43. What are Spark's different Ecosystems?

Here are some typical Spark ecosystems:

  • Spark SQL for SQL developers 
  • Spark Streaming for data streaming 
  • MLLib for machine learning algorithms 
  • GraphX for graph computing 
  • SparkR to work with the Spark engine 
  • BlinkDB, which lets you ask questions about large amounts of data in real-time.

44. What are walls made of?

Partition is a way to divide records logically. This idea comes from Map-Reduce (split), which uses logical data to process data directly. Small bits of data can also help the operation grow and go faster. Input data, output data & intermediate data are all partitioned RDDs.

45. How does Spark divide up data?

The map-reduce API is used for the data partition in Spark. In the input format, one can make more than one partition. For best performance, the HDFS block size is the partition size, but you can change partition sizes with tools like Split.

46. How does Spark store data?

A computer without a storage engine is called a spark. It can get information from any storage engine, like S3, HDFS,  and other services.

47. Do you have to run the Hadoop programme to run Spark?

Spark has no particular storage, but you don't have to do it. So, you must store the files using the local file system. You can load data from a local device and work with it. To run a Spark programme, you do not need Hadoop or HDFS.

48. What is SparkContext? 

When a programmer makes RDDs, SparkContext makes a new SparkContext object by connecting to the Spark cluster. SparkContext lets Spark know how to move around the cluster. SparkConf is an essential part of building an app for a programmer.

49. What's different about SparkSQL from HQL and SQL?

SparkSQL is a particular part of the SparkCore engine that supports SQL and HiveQueryLanguage without changing the syntax. You will enter both the SQL table and the HQL table.

50. When do you use Spark streaming?

A programme interface (API) streams data and processes it in real-time. Spark streaming gets streaming data from services like web server log files, social media data, stock market data, and Hadoop ecosystems like Kafka and Flume.

51. How do you use the Spark Streaming API?

In the setup, the programmer must choose a certain amount of time during which the data that goes into Spark is split into batches. The stream that comes in (called "DStream") goes into the Spark stream.

The framework breaks up into small pieces called batches, which are then sent to the Spark engine to be processed. The batches are sent to the central engine by the Spark Streaming API. The final results from core engines can be streamed in batches. Even the way things are made is in batches. It lets data be processed both as it comes in and all at once.

52. What does GraphX mean?

GraphX is an API for Spark that lets you change graphics and arrays. It brings together ETL, analysis, and iterative graph computing. It has the fastest graphics system, which can handle mistakes and is easy to use without special training.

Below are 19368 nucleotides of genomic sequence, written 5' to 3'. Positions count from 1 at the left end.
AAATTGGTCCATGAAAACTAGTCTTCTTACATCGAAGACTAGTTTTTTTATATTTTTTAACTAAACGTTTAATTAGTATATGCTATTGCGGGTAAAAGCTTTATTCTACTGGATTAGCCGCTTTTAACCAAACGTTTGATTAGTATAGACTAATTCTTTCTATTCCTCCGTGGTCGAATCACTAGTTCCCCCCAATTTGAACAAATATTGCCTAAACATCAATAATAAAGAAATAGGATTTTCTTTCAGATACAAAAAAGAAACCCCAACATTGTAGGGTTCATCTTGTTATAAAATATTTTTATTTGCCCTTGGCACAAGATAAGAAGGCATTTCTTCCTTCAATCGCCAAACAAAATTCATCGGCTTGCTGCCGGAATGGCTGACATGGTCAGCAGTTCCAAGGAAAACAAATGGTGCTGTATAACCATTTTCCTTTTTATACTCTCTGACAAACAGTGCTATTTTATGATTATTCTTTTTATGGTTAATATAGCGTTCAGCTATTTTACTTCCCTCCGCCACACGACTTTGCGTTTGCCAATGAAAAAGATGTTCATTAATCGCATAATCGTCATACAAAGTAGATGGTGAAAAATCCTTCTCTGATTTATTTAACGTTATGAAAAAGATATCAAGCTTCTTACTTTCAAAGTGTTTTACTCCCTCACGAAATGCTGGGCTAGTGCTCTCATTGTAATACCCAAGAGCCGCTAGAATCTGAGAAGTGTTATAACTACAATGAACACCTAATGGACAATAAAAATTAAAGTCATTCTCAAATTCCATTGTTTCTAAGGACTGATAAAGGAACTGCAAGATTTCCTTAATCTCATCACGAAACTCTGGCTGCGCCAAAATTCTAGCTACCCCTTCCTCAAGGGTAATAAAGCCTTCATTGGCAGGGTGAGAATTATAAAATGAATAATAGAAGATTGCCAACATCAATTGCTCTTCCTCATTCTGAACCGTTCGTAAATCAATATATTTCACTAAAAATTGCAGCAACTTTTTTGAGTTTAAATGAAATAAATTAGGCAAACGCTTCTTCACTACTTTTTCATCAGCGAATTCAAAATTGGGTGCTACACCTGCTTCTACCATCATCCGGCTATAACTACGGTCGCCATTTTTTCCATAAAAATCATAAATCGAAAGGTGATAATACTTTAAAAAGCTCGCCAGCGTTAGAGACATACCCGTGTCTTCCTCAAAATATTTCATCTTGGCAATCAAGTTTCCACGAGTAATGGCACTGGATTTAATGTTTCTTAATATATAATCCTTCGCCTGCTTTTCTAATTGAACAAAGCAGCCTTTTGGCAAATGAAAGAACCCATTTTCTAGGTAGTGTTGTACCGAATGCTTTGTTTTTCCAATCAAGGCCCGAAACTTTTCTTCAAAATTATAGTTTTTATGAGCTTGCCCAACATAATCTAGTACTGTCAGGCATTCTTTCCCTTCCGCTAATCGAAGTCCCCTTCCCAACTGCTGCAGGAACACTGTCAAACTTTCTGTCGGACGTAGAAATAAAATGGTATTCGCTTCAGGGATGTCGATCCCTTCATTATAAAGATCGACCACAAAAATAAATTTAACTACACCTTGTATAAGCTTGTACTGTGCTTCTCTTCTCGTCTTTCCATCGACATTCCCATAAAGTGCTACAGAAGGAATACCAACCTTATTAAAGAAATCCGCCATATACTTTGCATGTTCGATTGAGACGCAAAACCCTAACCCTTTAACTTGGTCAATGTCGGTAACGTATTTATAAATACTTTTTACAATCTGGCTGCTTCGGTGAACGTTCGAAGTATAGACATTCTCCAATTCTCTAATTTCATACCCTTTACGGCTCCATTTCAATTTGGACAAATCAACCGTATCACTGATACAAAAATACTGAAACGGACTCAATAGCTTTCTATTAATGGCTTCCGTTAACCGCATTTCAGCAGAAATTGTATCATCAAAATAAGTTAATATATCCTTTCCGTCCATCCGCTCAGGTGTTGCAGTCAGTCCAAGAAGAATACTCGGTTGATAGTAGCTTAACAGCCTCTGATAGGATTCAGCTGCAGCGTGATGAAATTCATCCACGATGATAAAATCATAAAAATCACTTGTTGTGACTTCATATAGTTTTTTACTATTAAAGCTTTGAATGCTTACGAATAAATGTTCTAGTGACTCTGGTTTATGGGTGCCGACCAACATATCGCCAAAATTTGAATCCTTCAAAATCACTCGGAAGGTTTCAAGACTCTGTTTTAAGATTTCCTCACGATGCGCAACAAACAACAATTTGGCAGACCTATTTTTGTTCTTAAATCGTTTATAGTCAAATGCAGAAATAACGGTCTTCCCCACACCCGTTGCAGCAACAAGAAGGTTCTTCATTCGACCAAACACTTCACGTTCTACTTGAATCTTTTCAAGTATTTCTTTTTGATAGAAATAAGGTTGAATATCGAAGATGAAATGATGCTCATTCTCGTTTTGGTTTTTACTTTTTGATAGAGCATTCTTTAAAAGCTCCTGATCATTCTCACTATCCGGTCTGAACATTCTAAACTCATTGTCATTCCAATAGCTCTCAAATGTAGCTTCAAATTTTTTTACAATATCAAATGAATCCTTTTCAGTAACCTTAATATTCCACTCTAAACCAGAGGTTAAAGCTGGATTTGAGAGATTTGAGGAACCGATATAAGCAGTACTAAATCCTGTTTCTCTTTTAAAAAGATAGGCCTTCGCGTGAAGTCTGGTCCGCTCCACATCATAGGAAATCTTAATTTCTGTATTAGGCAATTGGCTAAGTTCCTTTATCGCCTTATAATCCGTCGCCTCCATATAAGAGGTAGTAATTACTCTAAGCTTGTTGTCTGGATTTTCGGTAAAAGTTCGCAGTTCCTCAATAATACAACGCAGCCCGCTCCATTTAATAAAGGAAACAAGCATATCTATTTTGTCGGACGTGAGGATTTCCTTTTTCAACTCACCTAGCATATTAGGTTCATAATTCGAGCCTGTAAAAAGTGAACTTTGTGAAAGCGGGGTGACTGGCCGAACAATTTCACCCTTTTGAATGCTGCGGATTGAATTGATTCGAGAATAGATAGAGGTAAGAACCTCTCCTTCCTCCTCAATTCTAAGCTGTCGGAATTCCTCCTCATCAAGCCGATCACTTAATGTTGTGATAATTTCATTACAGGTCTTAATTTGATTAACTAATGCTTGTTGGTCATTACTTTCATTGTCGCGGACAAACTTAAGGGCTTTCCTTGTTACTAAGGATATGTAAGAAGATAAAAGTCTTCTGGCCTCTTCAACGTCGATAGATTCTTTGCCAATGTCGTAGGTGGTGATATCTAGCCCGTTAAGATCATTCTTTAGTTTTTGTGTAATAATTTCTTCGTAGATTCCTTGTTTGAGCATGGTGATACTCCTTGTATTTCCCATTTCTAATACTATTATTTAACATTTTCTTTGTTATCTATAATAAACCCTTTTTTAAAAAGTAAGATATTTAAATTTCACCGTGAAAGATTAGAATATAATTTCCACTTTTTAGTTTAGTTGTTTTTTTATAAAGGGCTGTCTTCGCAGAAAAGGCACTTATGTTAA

53. What does File System API stand for?

The File System API can read data from HDFS, S3, and Local FileSystem, among other storage devices. Spark uses the FS API to get information from different storage engines.

54. Why are partitions immutable?

With each change, a new partition is made. Partitions use the HDFS API, so they can't be changed, are spread out, and can handle mistakes. Because of this, partitions are aware of where the results are.

55. Explain what Spark's flatMap and Map are.

A map is a simple line or row used to process data. FlatMap can map each input object to several different output items. So it is usually used to produce the Array's parts.

56. Explain what broadcast variables are.

With broadcast variables, a programmer can send a copy of a read-only variable with each task. Instead, the variable is cached on each computer. Spark has two types of mutual variables: broadcast variables and accumulators. Broadcast variables are kept in Array Buffers, which send values that can only be read to the nodes that are doing work.

57. About Hadoop, what are Spark Accumulators?

Accumulators are the name for Spark debuggers that work offline. Spark accumulators are like Hadoop counters in that they can track how many activities are going on. The accumulator's value can only be read by the driver programme, not the tasks.

58. When can you use Apache Spark? What is better about Spark than MapReduce?

Spark moves pretty quickly. Hadoop MapReduce is ten times slower in memory than other programming frameworks. It uses RAM in the right way so that it works faster.

In Map Reduce Paradigm, you write a lot of Map-Reduce tasks and then use the Oozie/shell script to link these tasks together. This process takes a long time, and the role of map-reducing is slow.